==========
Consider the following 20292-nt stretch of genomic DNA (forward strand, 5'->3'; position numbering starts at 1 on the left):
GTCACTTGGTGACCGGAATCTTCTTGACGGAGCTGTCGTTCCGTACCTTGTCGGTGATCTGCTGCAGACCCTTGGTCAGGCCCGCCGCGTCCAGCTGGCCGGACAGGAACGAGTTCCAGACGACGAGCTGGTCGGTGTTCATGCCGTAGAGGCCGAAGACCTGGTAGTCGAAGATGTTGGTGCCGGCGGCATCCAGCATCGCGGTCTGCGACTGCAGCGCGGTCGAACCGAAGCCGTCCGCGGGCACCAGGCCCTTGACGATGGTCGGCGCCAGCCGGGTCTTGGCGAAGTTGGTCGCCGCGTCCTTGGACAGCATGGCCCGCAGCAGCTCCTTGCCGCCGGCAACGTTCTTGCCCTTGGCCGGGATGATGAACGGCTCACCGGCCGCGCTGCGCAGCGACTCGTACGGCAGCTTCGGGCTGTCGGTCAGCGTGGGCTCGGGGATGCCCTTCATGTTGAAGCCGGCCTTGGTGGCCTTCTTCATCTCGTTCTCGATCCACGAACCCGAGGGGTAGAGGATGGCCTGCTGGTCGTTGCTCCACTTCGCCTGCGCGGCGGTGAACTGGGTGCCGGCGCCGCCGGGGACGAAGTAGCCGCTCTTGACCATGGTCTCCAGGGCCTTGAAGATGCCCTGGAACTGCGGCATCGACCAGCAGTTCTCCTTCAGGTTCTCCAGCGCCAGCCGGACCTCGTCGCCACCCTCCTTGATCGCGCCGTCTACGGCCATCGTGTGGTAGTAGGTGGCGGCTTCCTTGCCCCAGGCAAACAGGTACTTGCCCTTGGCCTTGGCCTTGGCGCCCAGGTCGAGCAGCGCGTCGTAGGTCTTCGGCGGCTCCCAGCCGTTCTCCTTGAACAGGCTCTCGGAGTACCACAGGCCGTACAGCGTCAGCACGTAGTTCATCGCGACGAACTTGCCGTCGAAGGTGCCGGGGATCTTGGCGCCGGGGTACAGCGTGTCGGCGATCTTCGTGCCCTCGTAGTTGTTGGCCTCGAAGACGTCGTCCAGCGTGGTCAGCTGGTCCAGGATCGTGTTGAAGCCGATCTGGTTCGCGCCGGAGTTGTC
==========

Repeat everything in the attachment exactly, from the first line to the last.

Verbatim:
Consider the following 20292-nt stretch of genomic DNA (forward strand, 5'->3'; position numbering starts at 1 on the left):
GTCACTTGGTGACCGGAATCTTCTTGACGGAGCTGTCGTTCCGTACCTTGTCGGTGATCTGCTGCAGACCCTTGGTCAGGCCCGCCGCGTCCAGCTGGCCGGACAGGAACGAGTTCCAGACGACGAGCTGGTCGGTGTTCATGCCGTAGAGGCCGAAGACCTGGTAGTCGAAGATGTTGGTGCCGGCGGCATCCAGCATCGCGGTCTGCGACTGCAGCGCGGTCGAACCGAAGCCGTCCGCGGGCACCAGGCCCTTGACGATGGTCGGCGCCAGCCGGGTCTTGGCGAAGTTGGTCGCCGCGTCCTTGGACAGCATGGCCCGCAGCAGCTCCTTGCCGCCGGCAACGTTCTTGCCCTTGGCCGGGATGATGAACGGCTCACCGGCCGCGCTGCGCAGCGACTCGTACGGCAGCTTCGGGCTGTCGGTCAGCGTGGGCTCGGGGATGCCCTTCATGTTGAAGCCGGCCTTGGTGGCCTTCTTCATCTCGTTCTCGATCCACGAACCCGAGGGGTAGAGGATGGCCTGCTGGTCGTTGCTCCACTTCGCCTGCGCGGCGGTGAACTGGGTGCCGGCGCCGCCGGGGACGAAGTAGCCGCTCTTGACCATGGTCTCCAGGGCCTTGAAGATGCCCTGGAACTGCGGCATCGACCAGCAGTTCTCCTTCAGGTTCTCCAGCGCCAGCCGGACCTCGTCGCCACCCTCCTTGATCGCGCCGTCTACGGCCATCGTGTGGTAGTAGGTGGCGGCTTCCTTGCCCCAGGCAAACAGGTACTTGCCCTTGGCCTTGGCCTTGGCGCCCAGGTCGAGCAGCGCGTCGTAGGTCTTCGGCGGCTCCCAGCCGTTCTCCTTGAACAGGCTCTCGGAGTACCACAGGCCGTACAGCGTCAGCACGTAGTTCATCGCGACGAACTTGCCGTCGAAGGTGCCGGGGATCTTGGCGCCGGGGTACAGCGTGTCGGCGATCTTCGTGCCCTCGTAGTTGTTGGCCTCGAAGACGTCGTCCAGCGTGGTCAGCTGGTCCAGGATCGTGTTGAAGCCGATCTGGTTCGCGCCGGAGTTGTC